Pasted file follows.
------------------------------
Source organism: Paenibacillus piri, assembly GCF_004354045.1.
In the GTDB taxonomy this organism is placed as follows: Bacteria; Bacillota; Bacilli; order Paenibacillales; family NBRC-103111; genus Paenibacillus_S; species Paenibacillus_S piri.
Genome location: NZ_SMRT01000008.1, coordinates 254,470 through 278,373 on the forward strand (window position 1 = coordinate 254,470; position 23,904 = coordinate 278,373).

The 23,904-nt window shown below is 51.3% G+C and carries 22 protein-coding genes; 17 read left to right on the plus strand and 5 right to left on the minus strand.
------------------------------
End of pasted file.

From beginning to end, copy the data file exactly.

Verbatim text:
Source organism: Paenibacillus piri, assembly GCF_004354045.1.
In the GTDB taxonomy this organism is placed as follows: Bacteria; Bacillota; Bacilli; order Paenibacillales; family NBRC-103111; genus Paenibacillus_S; species Paenibacillus_S piri.
Genome location: NZ_SMRT01000008.1, coordinates 254,470 through 278,373 on the forward strand (window position 1 = coordinate 254,470; position 23,904 = coordinate 278,373).

The 23,904-nt window shown below is 51.3% G+C and carries 22 protein-coding genes; 17 read left to right on the plus strand and 5 right to left on the minus strand.